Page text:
When I started the semester, I looked at my syllabi and saw that a project important to me was due 6 weeks earlier than I anticipated. I panicked. Having been told by Miller to pray like a little child, I prayed.
Miller got his pajamas. So, did I. Someone dropped out of the class, and I took his place, getting an extension. “God is concerned about pajamas.”
Did God make that person drop the class? I don’t know. But I do know that he provided for me. I know He moved in my friend who was next in line for that extension spot so that he would give it to me . God is concerned about my project. Miller writes, “Tell God what you want. Before you can abide, the real you has to meet the real God. Ask anything.”
If we want to learn to pray, we have to become children who ask and hope.
Let’s go back to the store with my mom. Sometimes, when I really wanted something, I would hold onto it and walk through the store, asking at various junctures. I didn’t give up. I was persistent. I was a child.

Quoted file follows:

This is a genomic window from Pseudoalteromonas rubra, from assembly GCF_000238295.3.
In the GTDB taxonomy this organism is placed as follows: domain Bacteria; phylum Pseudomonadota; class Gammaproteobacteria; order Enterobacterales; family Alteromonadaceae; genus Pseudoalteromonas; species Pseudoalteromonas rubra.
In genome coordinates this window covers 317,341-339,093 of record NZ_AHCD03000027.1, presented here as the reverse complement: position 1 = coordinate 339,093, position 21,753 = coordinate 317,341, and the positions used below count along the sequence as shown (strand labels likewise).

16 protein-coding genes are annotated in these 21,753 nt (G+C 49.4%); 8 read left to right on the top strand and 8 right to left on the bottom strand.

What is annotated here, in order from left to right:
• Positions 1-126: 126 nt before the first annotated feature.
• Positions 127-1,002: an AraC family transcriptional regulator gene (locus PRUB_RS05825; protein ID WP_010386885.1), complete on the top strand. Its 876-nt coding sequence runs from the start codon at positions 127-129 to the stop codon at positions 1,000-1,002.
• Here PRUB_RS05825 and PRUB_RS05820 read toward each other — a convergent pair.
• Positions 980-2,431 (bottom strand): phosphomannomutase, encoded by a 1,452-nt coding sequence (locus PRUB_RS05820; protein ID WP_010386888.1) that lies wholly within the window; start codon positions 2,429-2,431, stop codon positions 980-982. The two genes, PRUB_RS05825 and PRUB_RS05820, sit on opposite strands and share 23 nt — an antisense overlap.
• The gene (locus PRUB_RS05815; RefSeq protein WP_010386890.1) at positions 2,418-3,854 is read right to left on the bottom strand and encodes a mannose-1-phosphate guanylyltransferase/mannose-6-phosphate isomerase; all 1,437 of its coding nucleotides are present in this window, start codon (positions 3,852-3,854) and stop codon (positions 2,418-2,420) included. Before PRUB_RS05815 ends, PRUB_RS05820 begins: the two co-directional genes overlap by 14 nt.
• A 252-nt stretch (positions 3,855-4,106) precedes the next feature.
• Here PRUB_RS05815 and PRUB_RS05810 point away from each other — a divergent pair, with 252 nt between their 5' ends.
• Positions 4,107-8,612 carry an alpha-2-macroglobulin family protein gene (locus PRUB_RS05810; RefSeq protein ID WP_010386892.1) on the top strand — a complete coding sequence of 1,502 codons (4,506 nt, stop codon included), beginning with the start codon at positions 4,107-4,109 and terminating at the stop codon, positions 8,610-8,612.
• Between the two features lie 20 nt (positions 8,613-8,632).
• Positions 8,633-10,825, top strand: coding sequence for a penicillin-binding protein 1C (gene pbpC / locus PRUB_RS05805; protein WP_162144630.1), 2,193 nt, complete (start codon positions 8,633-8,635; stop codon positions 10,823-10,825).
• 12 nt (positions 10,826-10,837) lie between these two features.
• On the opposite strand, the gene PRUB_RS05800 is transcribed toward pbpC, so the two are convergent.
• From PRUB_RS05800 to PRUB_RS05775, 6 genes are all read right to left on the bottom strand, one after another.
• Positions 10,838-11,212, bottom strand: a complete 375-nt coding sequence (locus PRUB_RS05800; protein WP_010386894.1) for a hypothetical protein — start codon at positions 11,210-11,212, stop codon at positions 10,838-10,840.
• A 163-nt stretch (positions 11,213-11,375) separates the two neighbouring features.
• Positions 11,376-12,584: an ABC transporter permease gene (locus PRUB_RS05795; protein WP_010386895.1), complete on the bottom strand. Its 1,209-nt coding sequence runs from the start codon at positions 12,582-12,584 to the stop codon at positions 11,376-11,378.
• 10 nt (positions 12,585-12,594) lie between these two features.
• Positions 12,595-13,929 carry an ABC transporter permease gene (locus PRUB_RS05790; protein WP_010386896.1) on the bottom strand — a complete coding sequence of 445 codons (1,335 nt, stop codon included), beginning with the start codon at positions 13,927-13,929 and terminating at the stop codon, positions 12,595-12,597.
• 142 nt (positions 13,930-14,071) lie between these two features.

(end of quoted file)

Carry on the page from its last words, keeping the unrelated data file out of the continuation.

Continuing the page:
Becoming a child is also about becoming dependent—even desperate. We pray when we’re desperate. But what if I told you we are always desperate?
Miller wrote this in his diary:
“Marcy 19, 1991. Amazing how when I don’t pray in the morning evil just floods into our home. I absolutely must pray! Oh, God, give me the grace to pray.”
We have to realize how desperate our situation really is. How if we don’t pray, then Satan will get a foothold, our flesh will prevail, and our relationships will suffer. We have to realize that we aren’t independent; we are desperately dependent.
When we live out of desperate dependence, we pray. This is where I realized how profound Miller is. At this juncture, many who write about prayer appeal to discipline. Discipline is how our prayer life will get its longevity and its consistency. But Miller writes, “We don’t need self-discipline to pray continuously; we just need to be poor in spirit.”